United Mechanics Reject Contract Offer, Vote to Authorize Strike

United Airlines (UAL) mechanics and cleaning crews, in a vote announced late on Tuesday, emphatically rejected the company's contract proposal, setting the stage for a possible strike next week at the financially troubled No. 2 U.S. airline.

The 13,000 union members, represented by International Association of Machinists and Aerospace Workers District Lodge 141-M, voted the contract down by 68 percent and, in a separate vote, authorized a strike by 86 percent.

The rejected contract offer included immediate pay raises of as much as 37 percent, but required them to give back some of those wages soon to aid the struggling carrier's recovery effort.

A walkout could begin as soon as Feb. 20 unless a last-minute settlement or congressional action blocks it.

The White House said Wednesday it would monitor talks between United's management and mechanics and cleaning crews. President Bush has warned he does not want to see airline workers on strike during hard economic times, and has already used his powers to head off other possible walkouts.

"The parties have indicated that they are going to continue to meet and work in good faith to get an agreement, and the White House will monitor those talks and see where they go, but that is where the action is now," said White House spokesman Ari Fleischer.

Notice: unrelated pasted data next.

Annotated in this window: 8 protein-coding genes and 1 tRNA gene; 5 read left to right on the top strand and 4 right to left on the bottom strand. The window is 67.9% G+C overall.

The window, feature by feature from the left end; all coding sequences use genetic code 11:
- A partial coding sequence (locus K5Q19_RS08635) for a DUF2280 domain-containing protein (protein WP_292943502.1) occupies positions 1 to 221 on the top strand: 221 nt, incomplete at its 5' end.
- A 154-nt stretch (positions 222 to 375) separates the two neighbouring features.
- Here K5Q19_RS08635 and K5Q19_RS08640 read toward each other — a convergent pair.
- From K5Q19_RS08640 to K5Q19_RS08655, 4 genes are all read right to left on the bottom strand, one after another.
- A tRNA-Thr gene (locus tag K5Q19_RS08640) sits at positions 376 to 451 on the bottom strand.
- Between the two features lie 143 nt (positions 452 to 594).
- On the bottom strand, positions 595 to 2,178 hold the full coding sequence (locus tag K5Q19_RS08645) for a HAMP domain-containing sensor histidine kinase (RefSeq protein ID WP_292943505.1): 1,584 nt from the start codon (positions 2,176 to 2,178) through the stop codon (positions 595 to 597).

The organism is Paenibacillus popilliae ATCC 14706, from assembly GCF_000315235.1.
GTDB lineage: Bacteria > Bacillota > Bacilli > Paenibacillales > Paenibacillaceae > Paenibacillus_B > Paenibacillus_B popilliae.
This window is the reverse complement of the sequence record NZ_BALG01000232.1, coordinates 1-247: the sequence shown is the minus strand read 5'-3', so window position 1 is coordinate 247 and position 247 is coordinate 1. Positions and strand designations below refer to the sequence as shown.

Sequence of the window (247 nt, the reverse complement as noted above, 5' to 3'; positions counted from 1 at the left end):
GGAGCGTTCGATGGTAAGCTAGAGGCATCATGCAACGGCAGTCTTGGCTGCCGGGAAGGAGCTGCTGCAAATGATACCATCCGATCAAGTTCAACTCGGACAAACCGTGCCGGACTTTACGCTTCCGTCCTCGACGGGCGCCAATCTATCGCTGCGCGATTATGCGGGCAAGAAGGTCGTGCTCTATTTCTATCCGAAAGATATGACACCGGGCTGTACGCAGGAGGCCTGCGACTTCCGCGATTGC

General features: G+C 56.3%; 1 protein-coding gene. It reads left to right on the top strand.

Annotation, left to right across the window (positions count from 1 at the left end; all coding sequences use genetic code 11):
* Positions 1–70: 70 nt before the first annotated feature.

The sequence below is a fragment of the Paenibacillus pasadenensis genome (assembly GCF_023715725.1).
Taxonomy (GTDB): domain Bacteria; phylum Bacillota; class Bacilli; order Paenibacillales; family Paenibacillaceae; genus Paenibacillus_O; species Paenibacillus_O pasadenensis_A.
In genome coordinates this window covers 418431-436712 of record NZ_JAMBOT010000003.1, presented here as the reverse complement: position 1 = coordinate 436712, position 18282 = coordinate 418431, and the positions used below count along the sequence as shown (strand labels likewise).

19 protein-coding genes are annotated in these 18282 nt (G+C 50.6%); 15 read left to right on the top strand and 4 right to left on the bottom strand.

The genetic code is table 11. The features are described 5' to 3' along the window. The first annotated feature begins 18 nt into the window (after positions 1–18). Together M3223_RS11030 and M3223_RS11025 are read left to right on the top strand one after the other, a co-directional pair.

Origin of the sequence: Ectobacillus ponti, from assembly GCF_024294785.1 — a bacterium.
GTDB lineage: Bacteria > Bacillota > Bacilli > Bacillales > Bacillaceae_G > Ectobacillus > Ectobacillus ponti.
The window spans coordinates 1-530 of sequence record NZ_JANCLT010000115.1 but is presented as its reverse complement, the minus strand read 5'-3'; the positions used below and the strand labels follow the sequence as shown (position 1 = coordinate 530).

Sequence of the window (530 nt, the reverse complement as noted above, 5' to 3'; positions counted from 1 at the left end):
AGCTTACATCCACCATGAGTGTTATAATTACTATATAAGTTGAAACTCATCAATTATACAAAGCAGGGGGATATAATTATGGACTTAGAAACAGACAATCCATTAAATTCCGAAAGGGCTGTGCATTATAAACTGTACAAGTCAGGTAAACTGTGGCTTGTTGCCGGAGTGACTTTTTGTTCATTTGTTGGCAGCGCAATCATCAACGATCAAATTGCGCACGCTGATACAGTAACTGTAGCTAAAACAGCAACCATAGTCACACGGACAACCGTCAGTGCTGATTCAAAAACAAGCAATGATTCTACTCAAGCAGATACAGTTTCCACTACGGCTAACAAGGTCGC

The union and airline have been in direct and federally mediated negotiations since December 1999. The contract became open in July 2000.

Top machinists at other major airlines, including AMR Corp.'s (AMR.N) American Airlines and Northwest Airlines (NWAC.O), are paid an hourly wage about 30 percent above the rate at United Airlines.

The airline's offer was recommended by an emergency board appointed by President Bush in December.

Under the offer, a top United mechanic paid $25.60 an hour would have received a raise to $35.14 immediately and to $37.54 by mid-2004, surpassing the $34 received by American Airlines mechanics.

Several union lodges had recommended a "no" vote because of looming wage givebacks and the fact that employees wouldn't receive retroactive pay for work dating to July 2000 until eight quarterly payments beginning in April 2003.

United has said employee concessions are necessary if it is to recover from last year's record-setting $2.1 billion loss. The airline laid off 20,000 employees and slashed its schedule last fall.

Reuters and the Associated Press contributed to this report.